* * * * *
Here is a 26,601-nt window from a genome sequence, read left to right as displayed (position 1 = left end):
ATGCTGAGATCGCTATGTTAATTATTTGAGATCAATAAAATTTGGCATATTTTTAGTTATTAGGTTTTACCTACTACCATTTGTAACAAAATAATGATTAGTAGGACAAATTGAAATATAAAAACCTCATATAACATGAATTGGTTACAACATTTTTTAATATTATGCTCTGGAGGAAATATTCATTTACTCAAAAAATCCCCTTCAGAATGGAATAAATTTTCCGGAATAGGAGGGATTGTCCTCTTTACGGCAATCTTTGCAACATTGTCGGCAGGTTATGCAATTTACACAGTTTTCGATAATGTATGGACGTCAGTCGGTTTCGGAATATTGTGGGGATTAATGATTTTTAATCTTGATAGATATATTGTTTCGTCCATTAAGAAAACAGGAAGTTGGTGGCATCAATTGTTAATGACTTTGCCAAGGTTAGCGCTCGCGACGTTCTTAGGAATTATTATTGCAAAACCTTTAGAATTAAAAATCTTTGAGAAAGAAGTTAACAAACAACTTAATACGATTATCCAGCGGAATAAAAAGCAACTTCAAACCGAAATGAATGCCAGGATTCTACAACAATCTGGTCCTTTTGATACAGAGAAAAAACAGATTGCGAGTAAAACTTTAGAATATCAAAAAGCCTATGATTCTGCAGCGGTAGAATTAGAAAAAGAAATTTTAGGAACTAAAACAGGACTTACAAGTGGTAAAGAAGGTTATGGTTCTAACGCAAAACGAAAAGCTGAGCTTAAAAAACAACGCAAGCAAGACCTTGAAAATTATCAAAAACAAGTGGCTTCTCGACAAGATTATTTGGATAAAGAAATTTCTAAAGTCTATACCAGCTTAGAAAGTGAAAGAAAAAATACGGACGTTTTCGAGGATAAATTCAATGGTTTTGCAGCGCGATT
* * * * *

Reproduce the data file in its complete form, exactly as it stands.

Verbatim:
Here is a 26,601-nt window from a genome sequence, read left to right as displayed (position 1 = left end):
ATGCTGAGATCGCTATGTTAATTATTTGAGATCAATAAAATTTGGCATATTTTTAGTTATTAGGTTTTACCTACTACCATTTGTAACAAAATAATGATTAGTAGGACAAATTGAAATATAAAAACCTCATATAACATGAATTGGTTACAACATTTTTTAATATTATGCTCTGGAGGAAATATTCATTTACTCAAAAAATCCCCTTCAGAATGGAATAAATTTTCCGGAATAGGAGGGATTGTCCTCTTTACGGCAATCTTTGCAACATTGTCGGCAGGTTATGCAATTTACACAGTTTTCGATAATGTATGGACGTCAGTCGGTTTCGGAATATTGTGGGGATTAATGATTTTTAATCTTGATAGATATATTGTTTCGTCCATTAAGAAAACAGGAAGTTGGTGGCATCAATTGTTAATGACTTTGCCAAGGTTAGCGCTCGCGACGTTCTTAGGAATTATTATTGCAAAACCTTTAGAATTAAAAATCTTTGAGAAAGAAGTTAACAAACAACTTAATACGATTATCCAGCGGAATAAAAAGCAACTTCAAACCGAAATGAATGCCAGGATTCTACAACAATCTGGTCCTTTTGATACAGAGAAAAAACAGATTGCGAGTAAAACTTTAGAATATCAAAAAGCCTATGATTCTGCAGCGGTAGAATTAGAAAAAGAAATTTTAGGAACTAAAACAGGACTTACAAGTGGTAAAGAAGGTTATGGTTCTAACGCAAAACGAAAAGCTGAGCTTAAAAAACAACGCAAGCAAGACCTTGAAAATTATCAAAAACAAGTGGCTTCTCGACAAGATTATTTGGATAAAGAAATTTCTAAAGTCTATACCAGCTTAGAAAGTGAAAGAAAAAATACGGACGTTTTCGAGGATAAATTCAATGGTTTTGCAGCGCGATT